Bloomberg’s Josh Rucci: ‘We should talk about mobile battery life’

In particular, says Josh Rucci, general manager and global head of distribution at Bloomberg Media, mobile battery life. Josh spoke at the recent Digital Innovators’ Summit in Berlin, and later shared some thoughts off stage with FIPP contributor Felix Mago.

“I do think we probably don’t talk about it enough in our circles,” Josh told Felix about mobile battery life. “That’s going to be so important in our mobile, connected world and is something I’d like see addressed for the good of consumers and content owners.”

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Mobile is of course core to Bloomberg Media’s services today. Apart from the issue with battery life, “it’s amazing how these developments have developed in such a short period of time. It’s a completely different environment from 10 years ago.”

Josh foresees connected mobility “only increasing. There’ll be more connected homes, more connected spaces, but in the end with a need for a device that takes in data and context signals from different places.” In short – mobile phones as “the powerful computer” in your pocket won’t go anywhere else, any time soon.

“When people buy phone devices now, they’re not buying it for voice (as in phone calls) capabilities. They buy it for media capabilities. It presents major, ongoing opportunities. 

“Of course the business environment is challenging, in particular with two companies (Google and Facebook) taking so much of the ad market. Meeting that challenge through advocacy, through relationships, is going to be so important for us to maintain our existence.

“At the same time, we must come up with innovative offerings: that are free, that are paid-for, that offer advertising solutions – including to combat against ad-blocking which grew out of advertising that was broken. 

This is so important to us to maintain relevance. Last year we have all seen increased interest in branded content. The New York Times subscriptions have seen spectacular growth since the US presidential election. These things are testimony to that.”

When it comes to new devices and platforms, “We must also learn from the mistakes we have made with pop-up ads and so forth. We must use the opportunity to learn from our prior mistakes and develop a commercial model that makes a lot more sense in the connected world.”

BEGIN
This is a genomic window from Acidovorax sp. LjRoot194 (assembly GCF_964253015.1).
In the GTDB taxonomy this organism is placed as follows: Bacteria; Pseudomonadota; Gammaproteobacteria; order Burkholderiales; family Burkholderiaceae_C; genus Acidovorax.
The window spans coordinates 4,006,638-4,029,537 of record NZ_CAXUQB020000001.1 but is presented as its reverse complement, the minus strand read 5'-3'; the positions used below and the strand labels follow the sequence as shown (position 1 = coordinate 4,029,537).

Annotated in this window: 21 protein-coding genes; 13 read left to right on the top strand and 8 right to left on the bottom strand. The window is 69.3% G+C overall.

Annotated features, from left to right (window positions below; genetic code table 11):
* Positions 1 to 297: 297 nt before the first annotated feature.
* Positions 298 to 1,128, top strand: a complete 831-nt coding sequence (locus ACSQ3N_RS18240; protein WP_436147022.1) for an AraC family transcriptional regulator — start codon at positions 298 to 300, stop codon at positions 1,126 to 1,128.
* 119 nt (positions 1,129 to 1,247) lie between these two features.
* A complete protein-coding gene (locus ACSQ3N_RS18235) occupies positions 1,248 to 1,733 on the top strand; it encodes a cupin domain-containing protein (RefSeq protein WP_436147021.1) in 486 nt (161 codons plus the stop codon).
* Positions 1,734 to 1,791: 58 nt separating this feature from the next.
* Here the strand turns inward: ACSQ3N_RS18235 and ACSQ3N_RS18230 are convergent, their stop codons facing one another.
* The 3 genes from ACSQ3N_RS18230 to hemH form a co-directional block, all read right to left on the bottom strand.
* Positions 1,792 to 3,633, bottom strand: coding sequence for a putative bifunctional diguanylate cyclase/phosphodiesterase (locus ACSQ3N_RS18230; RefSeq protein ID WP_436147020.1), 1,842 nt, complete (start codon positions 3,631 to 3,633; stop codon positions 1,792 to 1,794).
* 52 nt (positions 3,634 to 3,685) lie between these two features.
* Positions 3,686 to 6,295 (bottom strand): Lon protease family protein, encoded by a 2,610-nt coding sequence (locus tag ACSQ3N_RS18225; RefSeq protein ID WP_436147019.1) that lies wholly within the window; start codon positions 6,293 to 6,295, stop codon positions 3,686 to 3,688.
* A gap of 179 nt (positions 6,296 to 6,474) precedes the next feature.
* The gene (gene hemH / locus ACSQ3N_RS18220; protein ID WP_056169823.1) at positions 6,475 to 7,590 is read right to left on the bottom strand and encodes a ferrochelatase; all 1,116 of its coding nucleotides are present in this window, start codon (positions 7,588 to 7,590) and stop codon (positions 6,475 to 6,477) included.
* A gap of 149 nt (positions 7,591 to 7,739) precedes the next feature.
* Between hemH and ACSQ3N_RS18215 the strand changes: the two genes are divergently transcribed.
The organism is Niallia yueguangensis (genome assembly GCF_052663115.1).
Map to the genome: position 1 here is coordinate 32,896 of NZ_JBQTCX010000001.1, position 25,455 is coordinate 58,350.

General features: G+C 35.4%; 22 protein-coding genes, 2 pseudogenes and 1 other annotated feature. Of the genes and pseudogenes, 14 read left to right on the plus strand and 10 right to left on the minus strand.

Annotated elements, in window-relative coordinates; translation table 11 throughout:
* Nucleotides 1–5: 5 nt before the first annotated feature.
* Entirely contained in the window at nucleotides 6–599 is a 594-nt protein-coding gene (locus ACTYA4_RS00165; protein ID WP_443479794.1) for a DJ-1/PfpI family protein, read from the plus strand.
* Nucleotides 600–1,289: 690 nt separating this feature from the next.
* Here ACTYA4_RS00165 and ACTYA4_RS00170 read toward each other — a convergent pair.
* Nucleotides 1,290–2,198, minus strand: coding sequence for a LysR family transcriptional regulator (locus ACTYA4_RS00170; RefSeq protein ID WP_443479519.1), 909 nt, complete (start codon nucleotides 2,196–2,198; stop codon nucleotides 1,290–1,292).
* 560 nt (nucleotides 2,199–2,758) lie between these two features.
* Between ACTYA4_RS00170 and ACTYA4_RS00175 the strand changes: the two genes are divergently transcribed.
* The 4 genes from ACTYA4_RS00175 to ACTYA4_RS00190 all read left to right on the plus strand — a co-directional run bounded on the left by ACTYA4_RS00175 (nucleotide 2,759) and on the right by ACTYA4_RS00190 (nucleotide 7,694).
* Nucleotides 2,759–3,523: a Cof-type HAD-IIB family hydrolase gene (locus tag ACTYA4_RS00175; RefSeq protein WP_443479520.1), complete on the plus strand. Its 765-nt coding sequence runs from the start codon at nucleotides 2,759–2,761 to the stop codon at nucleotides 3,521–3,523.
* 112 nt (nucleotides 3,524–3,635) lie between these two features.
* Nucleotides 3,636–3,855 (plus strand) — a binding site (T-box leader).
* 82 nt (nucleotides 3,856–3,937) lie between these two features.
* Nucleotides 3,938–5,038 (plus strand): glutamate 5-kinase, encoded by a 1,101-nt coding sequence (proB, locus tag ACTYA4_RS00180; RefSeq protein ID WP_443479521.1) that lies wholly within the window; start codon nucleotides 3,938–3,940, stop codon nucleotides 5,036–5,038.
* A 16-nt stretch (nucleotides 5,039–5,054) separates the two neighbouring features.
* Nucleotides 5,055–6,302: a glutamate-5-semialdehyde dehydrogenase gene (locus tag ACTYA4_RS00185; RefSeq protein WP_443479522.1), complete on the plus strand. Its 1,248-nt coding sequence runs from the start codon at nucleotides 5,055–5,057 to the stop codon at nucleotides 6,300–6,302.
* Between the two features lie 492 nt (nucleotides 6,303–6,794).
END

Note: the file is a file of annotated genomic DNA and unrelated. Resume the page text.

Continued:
Changes in journalism

With most audiences now on mobile, “it forces us to be a lot smarter in the way we package content for distribution,” Josh says. “For example, we are launching more and more integrated products where we’re marrying up text with photos, text with charts, text with videos.”

Visual journalism, in general, has become much more integral. “And that’s not only video”, says Josh, but also “the importance of photos and other images.” 

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In respect of video, “I heard a presentation here [at DIS] I think from AwesomenessTV [Kelly Day, chief digital officer] who said their videos range from 10 seconds to 2 hours in length. So, curating those different experiences to meet digital audiences, be that of demographic or be it a specific platform, thinking of having a 15-second video or putting something on Netflix – those are new decisions facing us today.”

Last but not least, “We have a tech solution that is supposed to take a very complex subject along the lines of global conflict or banking regulations or something of that sort and narrow it down to 300 words in a very concise format. We recognise, particularly in Bloomberg’s case, that business decision-makers need quick and concise information that they can make decisions on in a very short time frame. And that’s what we aim to do.”

Future technologies

“The Internet of Things is super interesting right now as we look to develop better targeting for people. And being able to use different objects, connected devices, to have voice, I think these are some of the more interesting developments. With this, the right tagging and so on we can deliver insights throughout the day and maintain high engagement levels with users,” says Josh.

While VR is of interest, he believes cost needs to come down. “For us to scale a business around VR when it requires uniquely produced, expensive content – and on top of that you expect consumers to purchase a device that costs in the hundreds of dollars – I think it needs time.”

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See Josh’s DIS presentation below

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